November 29th – On this day in 1530 died Cardinal Thomas Wolsey, Henry VIII’s Archbishop of York, Lord Chancellor and, in practice, alter rex, or “other king”.
Wolsey had been en route from York to London, where he had been due to face a trial for treason over his failure to secure an annulment of Henry’s marriage to Catherine of Aragon (so as to enable him to marry Anne Boleyn).
Among his last words were the following: “Had I but served my God with but half the zeal as I served my king [in his “Great Matter”], He would not in mine age have left me naked to mine enemies”. The most of Wolsey’s many notable services to the state included arranging the “Anglo-French Treaty” in 1514, and the “Treaty of London” – essentially a pan-European non-aggression pact – in 1518, as well as the “Field of Cloth-of-Gold” (Camp du Drap d’Or) in 1520.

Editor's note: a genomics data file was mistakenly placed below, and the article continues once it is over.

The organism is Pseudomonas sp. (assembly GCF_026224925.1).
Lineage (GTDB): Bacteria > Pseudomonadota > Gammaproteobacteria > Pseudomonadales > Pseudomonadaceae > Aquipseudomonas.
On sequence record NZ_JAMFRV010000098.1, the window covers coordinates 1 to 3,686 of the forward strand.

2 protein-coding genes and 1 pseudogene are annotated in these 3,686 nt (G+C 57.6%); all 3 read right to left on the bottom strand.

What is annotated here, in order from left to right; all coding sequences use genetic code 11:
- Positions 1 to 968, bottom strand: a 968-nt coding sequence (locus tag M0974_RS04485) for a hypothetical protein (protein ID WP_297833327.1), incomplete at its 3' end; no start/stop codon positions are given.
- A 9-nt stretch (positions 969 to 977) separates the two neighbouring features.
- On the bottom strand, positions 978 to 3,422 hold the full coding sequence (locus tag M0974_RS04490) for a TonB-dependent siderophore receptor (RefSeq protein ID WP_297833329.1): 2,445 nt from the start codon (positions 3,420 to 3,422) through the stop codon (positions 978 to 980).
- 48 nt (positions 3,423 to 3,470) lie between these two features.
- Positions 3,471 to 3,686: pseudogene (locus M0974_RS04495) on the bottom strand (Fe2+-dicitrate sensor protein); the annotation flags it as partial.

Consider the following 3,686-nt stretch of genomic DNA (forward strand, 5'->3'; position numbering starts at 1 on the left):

Blackfriars, where Henry appeared before Wolsey and the (Papal) Legatine Court in 1529 to petition for the annulment of his marriage to Catherine of Aragon, is visited on our “London Wall” standard walk and on our “Tudor and Stuart London” themed special.
Further details of all our walks are available in the “Guided Walks” section of this web-site.